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Scottish Allotments and Gardens Society

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Tributes to SAGS board member Andrew Reid

It was with great sadness that we learnt of the passing of our friend and colleague, Andrew Reid in April.

Andrew had been ill for a while, but carried on, with energy and vigour for as long as he could.  

The SAGS board has been inundated with messages of condolence. As an appropriate tribute, we called on former colleagues of his to give us their thoughts of Andrew; the man, the SAGS board member and the gardener.

 

Former President, Mandy Fooks writes;

“Those of us who knew Andrew through SAGS and the allotment fraternity will miss a loved and trusted friend. We’ll miss his smile, his calm and capable handling of our business affairs and his ability to explain them in simple terms. I have happy memories of enjoyable meetings and his good company when things were going well (which was most of the time) and his calmness and good sense during the difficult times.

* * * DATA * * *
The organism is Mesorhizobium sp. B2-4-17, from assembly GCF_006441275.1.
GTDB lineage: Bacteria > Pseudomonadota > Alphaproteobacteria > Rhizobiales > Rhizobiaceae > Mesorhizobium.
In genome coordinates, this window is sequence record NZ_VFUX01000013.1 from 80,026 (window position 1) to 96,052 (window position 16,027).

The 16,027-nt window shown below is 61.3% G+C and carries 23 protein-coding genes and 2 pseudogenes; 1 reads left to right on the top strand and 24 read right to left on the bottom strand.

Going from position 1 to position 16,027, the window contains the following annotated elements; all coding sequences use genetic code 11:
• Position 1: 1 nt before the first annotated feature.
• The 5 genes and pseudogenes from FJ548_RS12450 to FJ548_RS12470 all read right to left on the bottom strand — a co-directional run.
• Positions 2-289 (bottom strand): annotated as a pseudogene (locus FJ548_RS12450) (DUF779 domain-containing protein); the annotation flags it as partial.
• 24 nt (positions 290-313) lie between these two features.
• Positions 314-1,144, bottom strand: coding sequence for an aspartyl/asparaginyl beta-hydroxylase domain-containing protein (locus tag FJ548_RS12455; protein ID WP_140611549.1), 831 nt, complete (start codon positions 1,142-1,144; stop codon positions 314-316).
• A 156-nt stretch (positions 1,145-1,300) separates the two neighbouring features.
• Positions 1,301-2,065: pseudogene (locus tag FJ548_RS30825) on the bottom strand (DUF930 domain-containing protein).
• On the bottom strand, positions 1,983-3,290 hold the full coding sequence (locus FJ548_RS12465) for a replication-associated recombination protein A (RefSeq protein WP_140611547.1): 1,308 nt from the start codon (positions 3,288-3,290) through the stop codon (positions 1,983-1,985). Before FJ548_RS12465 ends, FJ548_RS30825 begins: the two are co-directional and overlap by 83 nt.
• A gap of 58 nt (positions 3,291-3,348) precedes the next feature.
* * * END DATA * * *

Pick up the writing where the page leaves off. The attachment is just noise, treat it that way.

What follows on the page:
I remember him in a three piece suit, the smartest man in the room at one gathering. Another plotholder, who favoured the bush hat, shorts, hairy knees and sandals look, had claimed that he didn’t dress the part, so he upped the style game. We would have trusted him implicitly in suit or safari gear!

I remember two other passions - rugby and a good pie. We could work around the competition match fixtures, no problem. And as for the pies, well, meetings in Perth yielded acceptable Tower Bakery pies, but it is Dunblane, (which offers a wealth of choice from the independent butchers) that will always be linked in my mind to Andrew and him shopping for the best pies!

This spring when, more than ever, we don’t know what the future holds for us,  I do wish that Andrew could be a part of it going forward, hopefully to a time when everyone who wants a plot can find a plot. He would have enjoyed sharing his knowledge with an ever expanding group of plotholders. Maybe having a quiet smoke and a chat about life, gardening and rugby.”

 

Another former SAGS Trustee, Jenny Mollison also recalls Andrew’s sense of occasion and his love of rugby and pies.